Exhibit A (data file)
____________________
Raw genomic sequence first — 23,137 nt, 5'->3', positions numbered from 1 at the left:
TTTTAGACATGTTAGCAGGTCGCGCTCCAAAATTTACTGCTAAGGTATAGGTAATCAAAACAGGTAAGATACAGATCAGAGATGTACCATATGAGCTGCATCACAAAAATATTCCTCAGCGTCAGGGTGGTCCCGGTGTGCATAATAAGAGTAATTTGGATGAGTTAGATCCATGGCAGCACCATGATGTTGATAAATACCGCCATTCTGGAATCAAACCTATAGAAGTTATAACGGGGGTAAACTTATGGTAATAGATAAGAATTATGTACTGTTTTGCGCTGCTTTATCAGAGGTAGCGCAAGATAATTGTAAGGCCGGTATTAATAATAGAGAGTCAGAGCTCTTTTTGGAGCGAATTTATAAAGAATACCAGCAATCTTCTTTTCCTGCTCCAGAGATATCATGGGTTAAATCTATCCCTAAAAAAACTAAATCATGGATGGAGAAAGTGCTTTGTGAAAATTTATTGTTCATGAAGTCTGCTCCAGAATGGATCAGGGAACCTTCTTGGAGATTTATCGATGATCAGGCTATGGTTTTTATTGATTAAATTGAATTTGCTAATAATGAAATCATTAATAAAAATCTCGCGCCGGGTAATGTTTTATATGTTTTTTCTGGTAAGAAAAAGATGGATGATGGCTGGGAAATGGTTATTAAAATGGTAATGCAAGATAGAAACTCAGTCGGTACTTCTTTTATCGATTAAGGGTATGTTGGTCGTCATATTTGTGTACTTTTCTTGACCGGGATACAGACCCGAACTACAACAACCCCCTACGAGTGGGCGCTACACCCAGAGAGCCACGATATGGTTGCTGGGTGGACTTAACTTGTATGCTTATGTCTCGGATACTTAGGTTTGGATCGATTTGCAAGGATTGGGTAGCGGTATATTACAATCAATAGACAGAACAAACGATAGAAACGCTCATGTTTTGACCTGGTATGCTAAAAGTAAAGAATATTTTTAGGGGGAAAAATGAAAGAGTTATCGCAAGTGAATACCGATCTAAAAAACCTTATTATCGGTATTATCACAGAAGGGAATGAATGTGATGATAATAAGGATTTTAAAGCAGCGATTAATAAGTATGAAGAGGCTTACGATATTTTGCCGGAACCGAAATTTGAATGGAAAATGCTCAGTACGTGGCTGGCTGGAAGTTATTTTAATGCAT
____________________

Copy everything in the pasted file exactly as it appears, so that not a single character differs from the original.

Raw genomic sequence first — 23,137 nt, 5'->3', positions numbered from 1 at the left:
TTTTAGACATGTTAGCAGGTCGCGCTCCAAAATTTACTGCTAAGGTATAGGTAATCAAAACAGGTAAGATACAGATCAGAGATGTACCATATGAGCTGCATCACAAAAATATTCCTCAGCGTCAGGGTGGTCCCGGTGTGCATAATAAGAGTAATTTGGATGAGTTAGATCCATGGCAGCACCATGATGTTGATAAATACCGCCATTCTGGAATCAAACCTATAGAAGTTATAACGGGGGTAAACTTATGGTAATAGATAAGAATTATGTACTGTTTTGCGCTGCTTTATCAGAGGTAGCGCAAGATAATTGTAAGGCCGGTATTAATAATAGAGAGTCAGAGCTCTTTTTGGAGCGAATTTATAAAGAATACCAGCAATCTTCTTTTCCTGCTCCAGAGATATCATGGGTTAAATCTATCCCTAAAAAAACTAAATCATGGATGGAGAAAGTGCTTTGTGAAAATTTATTGTTCATGAAGTCTGCTCCAGAATGGATCAGGGAACCTTCTTGGAGATTTATCGATGATCAGGCTATGGTTTTTATTGATTAAATTGAATTTGCTAATAATGAAATCATTAATAAAAATCTCGCGCCGGGTAATGTTTTATATGTTTTTTCTGGTAAGAAAAAGATGGATGATGGCTGGGAAATGGTTATTAAAATGGTAATGCAAGATAGAAACTCAGTCGGTACTTCTTTTATCGATTAAGGGTATGTTGGTCGTCATATTTGTGTACTTTTCTTGACCGGGATACAGACCCGAACTACAACAACCCCCTACGAGTGGGCGCTACACCCAGAGAGCCACGATATGGTTGCTGGGTGGACTTAACTTGTATGCTTATGTCTCGGATACTTAGGTTTGGATCGATTTGCAAGGATTGGGTAGCGGTATATTACAATCAATAGACAGAACAAACGATAGAAACGCTCATGTTTTGACCTGGTATGCTAAAAGTAAAGAATATTTTTAGGGGGAAAAATGAAAGAGTTATCGCAAGTGAATACCGATCTAAAAAACCTTATTATCGGTATTATCACAGAAGGGAATGAATGTGATGATAATAAGGATTTTAAAGCAGCGATTAATAAGTATGAAGAGGCTTACGATATTTTGCCGGAACCGAAATTTGAATGGAAAATGCTCAGTACGTGGCTGGCTGGAAGTTATTTTAATGCAT